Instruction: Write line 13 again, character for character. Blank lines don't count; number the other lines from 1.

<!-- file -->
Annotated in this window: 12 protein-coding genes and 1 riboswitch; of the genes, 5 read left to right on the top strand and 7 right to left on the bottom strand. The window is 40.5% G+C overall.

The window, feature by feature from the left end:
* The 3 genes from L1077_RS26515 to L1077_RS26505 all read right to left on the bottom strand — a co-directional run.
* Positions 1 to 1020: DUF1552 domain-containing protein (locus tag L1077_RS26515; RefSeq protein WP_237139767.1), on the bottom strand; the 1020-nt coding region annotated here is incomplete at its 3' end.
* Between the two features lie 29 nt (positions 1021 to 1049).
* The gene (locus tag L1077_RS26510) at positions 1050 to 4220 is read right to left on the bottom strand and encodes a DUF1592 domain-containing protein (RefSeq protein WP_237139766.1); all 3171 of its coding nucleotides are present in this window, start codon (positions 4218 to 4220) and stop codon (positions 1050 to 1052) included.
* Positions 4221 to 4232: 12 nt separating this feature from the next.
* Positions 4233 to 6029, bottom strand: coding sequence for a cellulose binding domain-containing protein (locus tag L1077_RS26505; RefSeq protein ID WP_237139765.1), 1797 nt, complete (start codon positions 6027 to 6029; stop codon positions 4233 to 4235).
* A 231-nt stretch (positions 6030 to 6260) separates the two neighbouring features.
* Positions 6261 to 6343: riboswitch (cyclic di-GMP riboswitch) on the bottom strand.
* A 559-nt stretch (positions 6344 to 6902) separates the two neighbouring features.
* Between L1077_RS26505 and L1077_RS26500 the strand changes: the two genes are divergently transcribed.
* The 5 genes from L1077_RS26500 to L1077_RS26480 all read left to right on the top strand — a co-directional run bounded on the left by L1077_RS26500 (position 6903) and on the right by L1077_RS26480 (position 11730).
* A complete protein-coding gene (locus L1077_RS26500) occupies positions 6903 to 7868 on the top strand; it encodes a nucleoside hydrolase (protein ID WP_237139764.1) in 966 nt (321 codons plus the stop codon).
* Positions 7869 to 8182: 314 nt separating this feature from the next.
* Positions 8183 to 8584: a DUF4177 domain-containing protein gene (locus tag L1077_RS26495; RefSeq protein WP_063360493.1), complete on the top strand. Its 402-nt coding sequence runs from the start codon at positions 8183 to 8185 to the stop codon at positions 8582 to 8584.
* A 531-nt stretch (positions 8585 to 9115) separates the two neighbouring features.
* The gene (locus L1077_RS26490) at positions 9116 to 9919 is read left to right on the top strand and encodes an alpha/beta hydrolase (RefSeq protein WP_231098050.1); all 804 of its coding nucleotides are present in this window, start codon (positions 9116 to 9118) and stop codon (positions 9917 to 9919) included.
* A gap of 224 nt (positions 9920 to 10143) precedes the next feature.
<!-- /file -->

* The 5 genes from L1077_RS26500 to L1077_RS26480 all read left to right on the top strand — a co-directional run bounded on the left by L1077_RS26500 (position 6903) and on the right by L1077_RS26480 (position 11730).